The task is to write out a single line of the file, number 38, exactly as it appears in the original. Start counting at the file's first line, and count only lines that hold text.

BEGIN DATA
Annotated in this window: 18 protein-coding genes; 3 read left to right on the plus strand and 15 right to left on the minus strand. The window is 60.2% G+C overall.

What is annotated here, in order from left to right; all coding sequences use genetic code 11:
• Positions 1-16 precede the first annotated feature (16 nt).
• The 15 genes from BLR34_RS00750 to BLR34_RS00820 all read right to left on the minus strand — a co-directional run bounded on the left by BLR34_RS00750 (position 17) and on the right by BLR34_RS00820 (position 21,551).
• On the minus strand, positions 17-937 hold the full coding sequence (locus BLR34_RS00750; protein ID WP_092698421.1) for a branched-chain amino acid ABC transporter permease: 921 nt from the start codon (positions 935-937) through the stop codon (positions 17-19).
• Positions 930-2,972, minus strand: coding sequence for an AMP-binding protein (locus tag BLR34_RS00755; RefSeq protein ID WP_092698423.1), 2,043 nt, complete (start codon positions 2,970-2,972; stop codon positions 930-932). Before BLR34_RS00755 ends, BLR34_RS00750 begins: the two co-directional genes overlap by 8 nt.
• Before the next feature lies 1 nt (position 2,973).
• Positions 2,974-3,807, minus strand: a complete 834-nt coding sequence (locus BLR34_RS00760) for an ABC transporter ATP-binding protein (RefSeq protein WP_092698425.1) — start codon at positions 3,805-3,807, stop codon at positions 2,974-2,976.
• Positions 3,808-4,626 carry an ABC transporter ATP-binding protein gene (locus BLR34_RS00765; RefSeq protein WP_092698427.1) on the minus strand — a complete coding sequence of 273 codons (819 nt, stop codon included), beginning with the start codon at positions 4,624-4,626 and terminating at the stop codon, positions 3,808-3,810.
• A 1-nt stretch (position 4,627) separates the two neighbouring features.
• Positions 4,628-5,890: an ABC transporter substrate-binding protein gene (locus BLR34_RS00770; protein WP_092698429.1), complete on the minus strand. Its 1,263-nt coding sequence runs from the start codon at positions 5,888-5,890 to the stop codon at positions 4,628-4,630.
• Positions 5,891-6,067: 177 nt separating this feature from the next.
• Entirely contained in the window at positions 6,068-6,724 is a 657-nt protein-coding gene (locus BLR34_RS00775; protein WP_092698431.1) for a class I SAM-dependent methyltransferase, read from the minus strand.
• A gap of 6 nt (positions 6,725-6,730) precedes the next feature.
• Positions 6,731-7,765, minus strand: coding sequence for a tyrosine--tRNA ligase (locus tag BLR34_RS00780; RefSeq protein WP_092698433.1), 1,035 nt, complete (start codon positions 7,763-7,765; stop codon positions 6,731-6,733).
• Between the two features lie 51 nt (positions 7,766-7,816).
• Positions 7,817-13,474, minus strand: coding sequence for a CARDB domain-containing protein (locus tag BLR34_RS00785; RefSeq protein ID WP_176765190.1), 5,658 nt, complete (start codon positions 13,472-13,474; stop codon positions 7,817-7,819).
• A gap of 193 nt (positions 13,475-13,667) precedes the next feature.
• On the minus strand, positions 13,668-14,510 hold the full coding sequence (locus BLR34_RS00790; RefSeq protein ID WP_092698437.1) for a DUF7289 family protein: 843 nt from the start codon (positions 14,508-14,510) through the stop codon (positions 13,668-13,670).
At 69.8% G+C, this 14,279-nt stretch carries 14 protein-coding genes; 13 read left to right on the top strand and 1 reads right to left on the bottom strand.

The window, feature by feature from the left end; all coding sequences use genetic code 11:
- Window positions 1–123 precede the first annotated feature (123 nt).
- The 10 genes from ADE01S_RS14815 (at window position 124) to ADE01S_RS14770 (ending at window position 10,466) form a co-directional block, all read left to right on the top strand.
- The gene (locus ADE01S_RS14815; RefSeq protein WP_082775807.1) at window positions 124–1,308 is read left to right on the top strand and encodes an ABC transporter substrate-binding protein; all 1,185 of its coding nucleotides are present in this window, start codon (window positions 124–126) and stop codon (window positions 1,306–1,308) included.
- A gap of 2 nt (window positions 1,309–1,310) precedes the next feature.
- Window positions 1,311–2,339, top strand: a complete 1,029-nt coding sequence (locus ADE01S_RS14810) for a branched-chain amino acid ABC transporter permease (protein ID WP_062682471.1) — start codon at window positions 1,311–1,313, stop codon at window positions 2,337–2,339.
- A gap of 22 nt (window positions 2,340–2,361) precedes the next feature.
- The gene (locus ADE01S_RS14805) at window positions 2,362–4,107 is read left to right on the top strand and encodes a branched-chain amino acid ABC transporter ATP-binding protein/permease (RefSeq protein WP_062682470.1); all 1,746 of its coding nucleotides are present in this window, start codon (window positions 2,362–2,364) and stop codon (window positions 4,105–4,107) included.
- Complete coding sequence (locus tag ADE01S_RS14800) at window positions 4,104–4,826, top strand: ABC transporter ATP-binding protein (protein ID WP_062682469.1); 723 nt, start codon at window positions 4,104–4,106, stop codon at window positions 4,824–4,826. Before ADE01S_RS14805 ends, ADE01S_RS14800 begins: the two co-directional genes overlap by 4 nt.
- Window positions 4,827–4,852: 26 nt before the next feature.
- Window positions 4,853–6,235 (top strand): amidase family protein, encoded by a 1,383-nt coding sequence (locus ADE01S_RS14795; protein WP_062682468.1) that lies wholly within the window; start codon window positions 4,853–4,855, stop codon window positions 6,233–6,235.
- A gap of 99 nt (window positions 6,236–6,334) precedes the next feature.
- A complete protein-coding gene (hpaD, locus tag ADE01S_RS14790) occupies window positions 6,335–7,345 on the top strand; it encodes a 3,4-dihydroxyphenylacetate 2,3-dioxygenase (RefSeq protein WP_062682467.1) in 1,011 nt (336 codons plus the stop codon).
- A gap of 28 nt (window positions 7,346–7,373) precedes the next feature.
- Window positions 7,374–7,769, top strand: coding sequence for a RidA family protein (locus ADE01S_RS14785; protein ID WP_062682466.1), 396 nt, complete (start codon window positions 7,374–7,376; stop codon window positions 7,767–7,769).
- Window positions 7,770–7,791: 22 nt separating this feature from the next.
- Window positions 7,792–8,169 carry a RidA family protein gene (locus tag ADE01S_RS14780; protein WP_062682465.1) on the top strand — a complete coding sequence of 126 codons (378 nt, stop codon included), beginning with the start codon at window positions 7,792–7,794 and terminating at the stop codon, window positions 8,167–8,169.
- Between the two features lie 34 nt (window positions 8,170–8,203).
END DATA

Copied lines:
- Between the two features lie 34 nt (window positions 8,170–8,203).